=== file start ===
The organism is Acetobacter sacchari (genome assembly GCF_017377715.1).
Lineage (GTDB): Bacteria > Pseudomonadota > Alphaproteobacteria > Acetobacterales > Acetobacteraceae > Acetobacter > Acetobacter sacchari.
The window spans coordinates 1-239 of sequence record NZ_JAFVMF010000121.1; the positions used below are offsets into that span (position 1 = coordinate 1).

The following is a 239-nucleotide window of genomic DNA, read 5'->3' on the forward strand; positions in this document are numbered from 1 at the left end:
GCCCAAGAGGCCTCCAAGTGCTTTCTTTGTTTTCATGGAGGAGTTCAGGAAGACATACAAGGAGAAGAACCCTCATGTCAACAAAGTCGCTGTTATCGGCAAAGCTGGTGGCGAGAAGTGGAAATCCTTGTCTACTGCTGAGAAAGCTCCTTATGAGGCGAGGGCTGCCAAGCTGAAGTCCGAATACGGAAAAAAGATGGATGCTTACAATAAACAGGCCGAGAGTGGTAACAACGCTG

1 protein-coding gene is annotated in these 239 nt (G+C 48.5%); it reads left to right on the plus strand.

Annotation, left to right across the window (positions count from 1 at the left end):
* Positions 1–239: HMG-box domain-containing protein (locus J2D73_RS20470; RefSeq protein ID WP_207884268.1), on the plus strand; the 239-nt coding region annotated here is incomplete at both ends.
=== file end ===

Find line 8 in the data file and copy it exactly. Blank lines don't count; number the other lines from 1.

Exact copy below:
* Positions 1–239: HMG-box domain-containing protein (locus J2D73_RS20470; RefSeq protein ID WP_207884268.1), on the plus strand; the 239-nt coding region annotated here is incomplete at both ends.